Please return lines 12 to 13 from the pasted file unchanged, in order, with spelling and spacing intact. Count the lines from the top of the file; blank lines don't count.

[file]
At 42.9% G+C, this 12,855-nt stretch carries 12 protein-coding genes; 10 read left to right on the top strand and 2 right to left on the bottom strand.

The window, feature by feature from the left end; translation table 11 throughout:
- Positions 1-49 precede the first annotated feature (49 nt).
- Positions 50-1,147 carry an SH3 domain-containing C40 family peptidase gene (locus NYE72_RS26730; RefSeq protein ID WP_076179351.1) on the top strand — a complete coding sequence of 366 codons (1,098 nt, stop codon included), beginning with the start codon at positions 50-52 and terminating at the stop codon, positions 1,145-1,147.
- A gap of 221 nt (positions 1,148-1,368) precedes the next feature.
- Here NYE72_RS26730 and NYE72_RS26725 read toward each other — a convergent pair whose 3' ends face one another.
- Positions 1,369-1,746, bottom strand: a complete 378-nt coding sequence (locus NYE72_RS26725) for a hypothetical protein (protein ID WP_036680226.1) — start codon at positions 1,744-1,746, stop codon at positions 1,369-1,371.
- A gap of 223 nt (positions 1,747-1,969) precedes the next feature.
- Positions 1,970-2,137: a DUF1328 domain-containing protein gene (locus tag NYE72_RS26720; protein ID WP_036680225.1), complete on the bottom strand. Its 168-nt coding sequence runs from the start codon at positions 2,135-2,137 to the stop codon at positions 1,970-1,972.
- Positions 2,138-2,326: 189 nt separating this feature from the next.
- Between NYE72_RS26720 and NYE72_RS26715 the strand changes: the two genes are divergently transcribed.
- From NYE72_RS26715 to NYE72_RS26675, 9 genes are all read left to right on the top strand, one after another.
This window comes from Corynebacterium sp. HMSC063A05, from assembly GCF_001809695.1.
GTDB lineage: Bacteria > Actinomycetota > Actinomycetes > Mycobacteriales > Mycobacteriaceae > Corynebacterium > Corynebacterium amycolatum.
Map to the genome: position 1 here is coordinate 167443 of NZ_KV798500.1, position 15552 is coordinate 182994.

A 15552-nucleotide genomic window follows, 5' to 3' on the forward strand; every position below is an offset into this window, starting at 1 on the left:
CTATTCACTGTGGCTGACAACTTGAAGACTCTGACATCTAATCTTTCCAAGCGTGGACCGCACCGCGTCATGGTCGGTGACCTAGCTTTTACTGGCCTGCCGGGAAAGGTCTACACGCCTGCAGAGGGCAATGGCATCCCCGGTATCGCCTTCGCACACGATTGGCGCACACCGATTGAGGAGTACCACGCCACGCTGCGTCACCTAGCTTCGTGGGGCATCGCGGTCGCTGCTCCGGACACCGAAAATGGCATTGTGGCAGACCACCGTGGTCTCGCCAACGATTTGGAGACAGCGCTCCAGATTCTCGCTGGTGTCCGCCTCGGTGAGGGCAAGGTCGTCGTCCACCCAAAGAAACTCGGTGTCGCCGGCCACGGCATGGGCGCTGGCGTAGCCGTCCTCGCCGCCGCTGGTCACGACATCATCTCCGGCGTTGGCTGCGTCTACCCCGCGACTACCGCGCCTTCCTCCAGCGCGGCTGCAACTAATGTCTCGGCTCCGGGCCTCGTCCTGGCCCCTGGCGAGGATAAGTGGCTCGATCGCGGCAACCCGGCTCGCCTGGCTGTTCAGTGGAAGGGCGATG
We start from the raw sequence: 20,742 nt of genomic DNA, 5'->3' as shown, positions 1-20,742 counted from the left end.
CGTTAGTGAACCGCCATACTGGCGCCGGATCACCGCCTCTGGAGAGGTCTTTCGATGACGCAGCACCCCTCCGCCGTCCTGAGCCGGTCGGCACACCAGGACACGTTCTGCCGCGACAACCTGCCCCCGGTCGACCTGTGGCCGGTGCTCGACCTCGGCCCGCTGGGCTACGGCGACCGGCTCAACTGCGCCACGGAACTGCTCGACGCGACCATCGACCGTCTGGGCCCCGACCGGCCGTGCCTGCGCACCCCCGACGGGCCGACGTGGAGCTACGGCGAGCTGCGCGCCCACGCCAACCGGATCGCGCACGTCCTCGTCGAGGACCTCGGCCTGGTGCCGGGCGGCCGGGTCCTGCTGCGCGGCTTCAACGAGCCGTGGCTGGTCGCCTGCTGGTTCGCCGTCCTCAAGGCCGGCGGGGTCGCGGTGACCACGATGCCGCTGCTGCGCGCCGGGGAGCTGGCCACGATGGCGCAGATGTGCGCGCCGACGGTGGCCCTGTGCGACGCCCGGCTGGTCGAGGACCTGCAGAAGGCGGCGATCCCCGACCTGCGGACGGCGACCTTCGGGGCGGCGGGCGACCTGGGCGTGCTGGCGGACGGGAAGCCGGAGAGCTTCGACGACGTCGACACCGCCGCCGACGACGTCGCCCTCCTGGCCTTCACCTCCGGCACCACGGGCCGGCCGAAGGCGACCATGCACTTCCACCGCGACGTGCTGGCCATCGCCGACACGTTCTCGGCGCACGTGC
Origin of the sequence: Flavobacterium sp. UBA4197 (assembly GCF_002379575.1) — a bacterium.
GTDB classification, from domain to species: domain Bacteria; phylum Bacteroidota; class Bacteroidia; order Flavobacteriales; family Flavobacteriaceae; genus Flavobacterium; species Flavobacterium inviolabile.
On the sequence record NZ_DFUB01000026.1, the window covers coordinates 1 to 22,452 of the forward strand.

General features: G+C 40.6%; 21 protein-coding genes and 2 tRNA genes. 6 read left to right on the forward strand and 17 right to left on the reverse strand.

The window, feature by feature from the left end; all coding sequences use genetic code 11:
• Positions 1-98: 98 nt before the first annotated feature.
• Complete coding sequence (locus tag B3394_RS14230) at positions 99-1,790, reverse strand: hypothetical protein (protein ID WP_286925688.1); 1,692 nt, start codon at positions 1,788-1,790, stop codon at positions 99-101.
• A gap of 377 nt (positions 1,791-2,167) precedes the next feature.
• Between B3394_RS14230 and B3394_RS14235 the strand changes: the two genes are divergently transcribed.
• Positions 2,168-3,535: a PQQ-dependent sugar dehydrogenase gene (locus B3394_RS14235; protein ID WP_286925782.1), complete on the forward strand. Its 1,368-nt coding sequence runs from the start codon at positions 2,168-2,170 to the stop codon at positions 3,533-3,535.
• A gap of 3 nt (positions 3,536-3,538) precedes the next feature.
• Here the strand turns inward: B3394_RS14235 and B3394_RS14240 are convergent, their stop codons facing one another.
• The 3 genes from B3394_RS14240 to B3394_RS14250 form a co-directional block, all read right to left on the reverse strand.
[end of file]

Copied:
- From NYE72_RS26715 to NYE72_RS26675, 9 genes are all read left to right on the top strand, one after another.
This window comes from Corynebacterium sp. HMSC063A05, from assembly GCF_001809695.1.